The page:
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Cellar mould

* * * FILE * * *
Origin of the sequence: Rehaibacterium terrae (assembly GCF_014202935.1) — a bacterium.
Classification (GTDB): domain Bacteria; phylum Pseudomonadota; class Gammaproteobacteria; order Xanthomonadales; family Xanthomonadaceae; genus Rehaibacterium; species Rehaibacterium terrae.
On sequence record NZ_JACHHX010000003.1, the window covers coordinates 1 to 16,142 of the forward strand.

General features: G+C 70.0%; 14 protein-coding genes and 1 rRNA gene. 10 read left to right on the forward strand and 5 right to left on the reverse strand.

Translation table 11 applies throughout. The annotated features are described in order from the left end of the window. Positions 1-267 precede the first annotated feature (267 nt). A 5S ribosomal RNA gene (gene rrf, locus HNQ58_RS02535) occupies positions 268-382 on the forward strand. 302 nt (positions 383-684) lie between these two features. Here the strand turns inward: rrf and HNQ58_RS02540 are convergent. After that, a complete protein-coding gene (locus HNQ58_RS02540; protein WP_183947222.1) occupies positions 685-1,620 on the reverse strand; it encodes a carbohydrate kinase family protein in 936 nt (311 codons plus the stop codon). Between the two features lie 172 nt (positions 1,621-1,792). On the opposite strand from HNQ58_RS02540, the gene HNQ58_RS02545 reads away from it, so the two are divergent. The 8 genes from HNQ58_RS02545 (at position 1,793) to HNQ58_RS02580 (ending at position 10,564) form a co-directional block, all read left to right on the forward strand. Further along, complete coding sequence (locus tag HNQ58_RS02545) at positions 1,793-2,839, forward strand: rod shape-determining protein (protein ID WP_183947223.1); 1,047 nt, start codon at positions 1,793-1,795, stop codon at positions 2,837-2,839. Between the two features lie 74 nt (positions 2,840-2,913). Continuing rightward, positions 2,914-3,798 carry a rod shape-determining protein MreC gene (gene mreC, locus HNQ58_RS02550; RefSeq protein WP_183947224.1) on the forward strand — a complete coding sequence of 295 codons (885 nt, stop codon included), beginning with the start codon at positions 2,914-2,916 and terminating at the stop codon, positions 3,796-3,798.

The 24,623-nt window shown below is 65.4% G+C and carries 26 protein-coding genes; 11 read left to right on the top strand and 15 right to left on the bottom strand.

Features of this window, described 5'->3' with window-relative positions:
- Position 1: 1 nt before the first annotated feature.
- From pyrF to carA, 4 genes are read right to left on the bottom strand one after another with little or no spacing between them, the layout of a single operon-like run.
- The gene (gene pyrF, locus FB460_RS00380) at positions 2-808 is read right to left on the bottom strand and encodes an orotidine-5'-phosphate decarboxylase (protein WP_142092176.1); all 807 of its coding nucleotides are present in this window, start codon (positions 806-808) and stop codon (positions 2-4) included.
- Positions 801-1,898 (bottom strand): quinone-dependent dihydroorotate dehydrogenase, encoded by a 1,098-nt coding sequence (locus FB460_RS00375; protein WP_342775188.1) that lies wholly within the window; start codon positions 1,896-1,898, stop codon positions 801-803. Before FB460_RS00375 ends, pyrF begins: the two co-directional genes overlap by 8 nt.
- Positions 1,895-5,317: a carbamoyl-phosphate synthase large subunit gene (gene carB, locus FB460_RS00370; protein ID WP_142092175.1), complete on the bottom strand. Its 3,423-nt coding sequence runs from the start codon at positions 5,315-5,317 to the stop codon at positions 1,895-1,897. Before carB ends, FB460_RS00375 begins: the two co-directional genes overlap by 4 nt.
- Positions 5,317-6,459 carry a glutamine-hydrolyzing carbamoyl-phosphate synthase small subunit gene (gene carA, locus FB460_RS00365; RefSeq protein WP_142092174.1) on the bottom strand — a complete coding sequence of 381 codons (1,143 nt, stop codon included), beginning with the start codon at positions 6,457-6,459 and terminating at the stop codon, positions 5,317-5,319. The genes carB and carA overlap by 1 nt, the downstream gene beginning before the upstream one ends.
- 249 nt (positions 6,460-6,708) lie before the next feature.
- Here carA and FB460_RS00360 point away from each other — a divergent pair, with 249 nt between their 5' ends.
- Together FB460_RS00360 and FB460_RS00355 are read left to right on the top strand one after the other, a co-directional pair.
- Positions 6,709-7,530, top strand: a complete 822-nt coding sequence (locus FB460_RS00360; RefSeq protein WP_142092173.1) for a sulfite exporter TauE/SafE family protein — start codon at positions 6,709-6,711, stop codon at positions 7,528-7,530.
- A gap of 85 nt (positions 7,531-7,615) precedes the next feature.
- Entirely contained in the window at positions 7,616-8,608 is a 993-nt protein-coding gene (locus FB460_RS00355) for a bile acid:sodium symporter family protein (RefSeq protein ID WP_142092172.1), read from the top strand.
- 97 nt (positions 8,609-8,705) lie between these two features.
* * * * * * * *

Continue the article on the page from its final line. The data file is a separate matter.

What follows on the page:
Name for the one to two centimetre thick, grey-green to black mould with the botanical name Zasmidium cellare or obsolete Cladosporium cellare. Other names based on the fur or cloth-like appearance or texture are Kellerkatze (vernacularly "Köllakotz" in Austria) or Schwarze Katze (black cat) and Kellertuch (picture on the right). The mould forms especially in wine cellars with a stock of old wooden barrels and very high humidity above 80% on walls, bottles and barrels. However, it is not tolerated on the latter because it attacks or negatively affects the wood, which can have a negative impact on the taste of the wine. Cellar mould feeds on the volatile substances of wine such as alcohol, acetic acid and esters. The nitrogen and sulphur requirements are formed from vapours of carbon disulphide, hydrogen sul phide and sulphurous acid. Unlike other types of mould, no unpleasant odours are formed. By regulating the air humidity, it is very desirable and its presence indicates optimal conditions. A completely different meaning is given to the "real" cellar cat, which used to like to stay in cellar vaults because of the mice. See also under wine-growing customs.

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